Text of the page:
Playing the Indian Card

Monday, December 02, 2013

Reasons Canada Is Not Ready for Self-Government #6: Tommy Douglas

Statue of Tommy Douglas as "The Greatest Canadian."

In a recent CBC poll, Tommy Douglas was voted the “Greatest Canadian.” Obviously, he is still popular with Canadians—indeed, apparently more popular than when he was actually running for office. I guess this is progress. It did not seem to matter that he once advocated eugenics—the forced sterilization of the infirm, mentally ill, or even immoral--for the betterment of the race. It was the same policy Hitler was advocating at the same time. Douglas later grew quiet about the idea, but it seems he never publicly renounced his former stand. Whether he still believed in it or not, by World War II he would surely have understood that the idea was no longer politically marketable.

Racial theorist and minister J.S. Woodsworth. Opposed war with Germany.

In believing in this method of eliminating the poor--by preventing them from breeding--was Douglas just one rogue NDPer/CCFer? No, this was a, perhaps the, common view among Canadian socialists of the time. The founder of the CCF, J.S. Woodsworth, was another public advocate of eugenics and forced sterilization; he worried about the effects of the floods of new immigrants on the “racial stock” (see his book Strangers within our Gates). Other promoters of eugenics included all five of the “Famous Five,” commonly honoured as Canadian feminist pioneers.

Statue in downtown Calgary honouring the "Famous Five" eugenicists.

You'd think this kind of callous dehumanization of the poor would delegitimize a party and a movement that claimed to represent their interests. In the end, it’s roughly the way “Ducks Unlimited” looks after the interests of ducks. Plainly, the CCF/NDP has never really been the party of the poor. It is the party of the petty bureaucrats, who wish to expand government in order to expand their personal power. Yet ordinary Canadians still vote for them in large numbers—large enough that they are currently the Official Opposition, the second-largest party in the House. Rather like turkeys voting for an earlier Thanksgiving; or lemmings voting for a field trip.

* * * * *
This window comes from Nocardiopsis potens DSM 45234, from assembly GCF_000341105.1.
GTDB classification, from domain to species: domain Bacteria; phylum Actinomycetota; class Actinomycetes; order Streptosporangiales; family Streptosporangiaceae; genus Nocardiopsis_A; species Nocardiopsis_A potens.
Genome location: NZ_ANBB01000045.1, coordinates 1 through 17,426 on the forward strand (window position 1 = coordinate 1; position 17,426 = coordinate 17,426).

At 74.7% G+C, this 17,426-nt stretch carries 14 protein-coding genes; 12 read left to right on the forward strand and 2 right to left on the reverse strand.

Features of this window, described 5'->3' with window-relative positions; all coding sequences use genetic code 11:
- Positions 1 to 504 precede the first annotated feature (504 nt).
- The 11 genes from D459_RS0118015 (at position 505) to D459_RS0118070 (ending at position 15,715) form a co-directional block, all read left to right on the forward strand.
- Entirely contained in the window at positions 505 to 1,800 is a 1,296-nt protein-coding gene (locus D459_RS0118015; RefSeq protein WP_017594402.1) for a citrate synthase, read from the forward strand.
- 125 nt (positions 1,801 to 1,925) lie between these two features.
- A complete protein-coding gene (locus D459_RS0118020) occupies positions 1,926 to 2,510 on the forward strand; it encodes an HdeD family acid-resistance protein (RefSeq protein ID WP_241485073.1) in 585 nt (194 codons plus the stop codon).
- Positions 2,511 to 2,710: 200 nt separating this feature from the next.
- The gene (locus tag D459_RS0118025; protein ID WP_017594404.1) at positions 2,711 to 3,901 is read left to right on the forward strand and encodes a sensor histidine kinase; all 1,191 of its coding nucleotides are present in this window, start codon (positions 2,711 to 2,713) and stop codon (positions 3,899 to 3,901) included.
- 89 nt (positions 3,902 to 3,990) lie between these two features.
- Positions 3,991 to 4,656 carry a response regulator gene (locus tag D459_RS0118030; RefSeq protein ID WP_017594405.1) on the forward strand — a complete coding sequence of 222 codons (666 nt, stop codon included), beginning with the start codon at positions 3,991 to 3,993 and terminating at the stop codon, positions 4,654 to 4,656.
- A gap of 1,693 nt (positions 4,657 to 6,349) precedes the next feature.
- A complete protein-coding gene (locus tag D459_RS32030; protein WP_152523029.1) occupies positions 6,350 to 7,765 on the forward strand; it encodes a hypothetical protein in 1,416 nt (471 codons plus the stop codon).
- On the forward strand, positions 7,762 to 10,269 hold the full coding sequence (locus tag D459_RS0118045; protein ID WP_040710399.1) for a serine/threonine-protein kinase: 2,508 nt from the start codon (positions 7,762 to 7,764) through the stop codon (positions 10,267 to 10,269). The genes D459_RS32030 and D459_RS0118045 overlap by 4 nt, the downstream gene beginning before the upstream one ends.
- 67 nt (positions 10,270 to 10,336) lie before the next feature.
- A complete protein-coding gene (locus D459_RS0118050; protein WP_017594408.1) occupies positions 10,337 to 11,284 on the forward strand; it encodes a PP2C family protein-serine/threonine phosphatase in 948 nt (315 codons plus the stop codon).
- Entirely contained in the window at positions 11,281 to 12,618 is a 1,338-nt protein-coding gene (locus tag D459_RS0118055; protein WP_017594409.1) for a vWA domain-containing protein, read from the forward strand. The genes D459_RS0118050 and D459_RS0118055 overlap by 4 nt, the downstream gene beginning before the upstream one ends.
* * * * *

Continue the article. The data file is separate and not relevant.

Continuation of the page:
But enough of that; there is another problem here. The alert may have noticed that both Woodsworth and Douglas are ordained ministers. This is true also of an uncanny number of prominent NDPers: Bill Blaikie, Stanley Knowles, Lorne Calvert, Dan Heap, and on and on.

Granted, we see pastors in politics in other countries too. But in nowhere near this concentration in one party; and elsewhere there are usually extenuating reasons for it. For example, pastors have been prominent in the US because for many years this was virtually the only learned profession open to blacks.

There is a reason for the separation of church and state: it is very dangerous to mix politics up for religion. It is dangerous for politics, and it is dangerous for religion. On the religious side, it kills true spirituality. On the political side, it almost automatically invests the state, as here, with some or all of the prerogatives of God. This mix of politics with religion is the essence of the “true believer,” rightly defined: someone who makes their political beliefs into a religion. The original and classical example, for which the term “true believer” was coined, is Fascism. Other obvious examples are al Qaeda, Maoism, Marxism generally, and Jonestown/The People’s Temple.

Trained for the Orthodox priesthood.
Besides the fact that mass murder tends to result, such evangelical politics makes democracy impossible. When political opinions are a matter of moral right and wrong, one has by implication the moral right to defeat and destroy those who disagree by whatever means necessary. A free vote? That’s simply decadent.

The belief in the superhuman power of the state leads as well to crackpot notions like eugenics. It is simply a matter of choosing the correct government policy in order to achieve paradise on earth.

It is hard to believe grown adults could convince themselves of such a notion. Canadians, it seems, in large numbers, can.

No comments: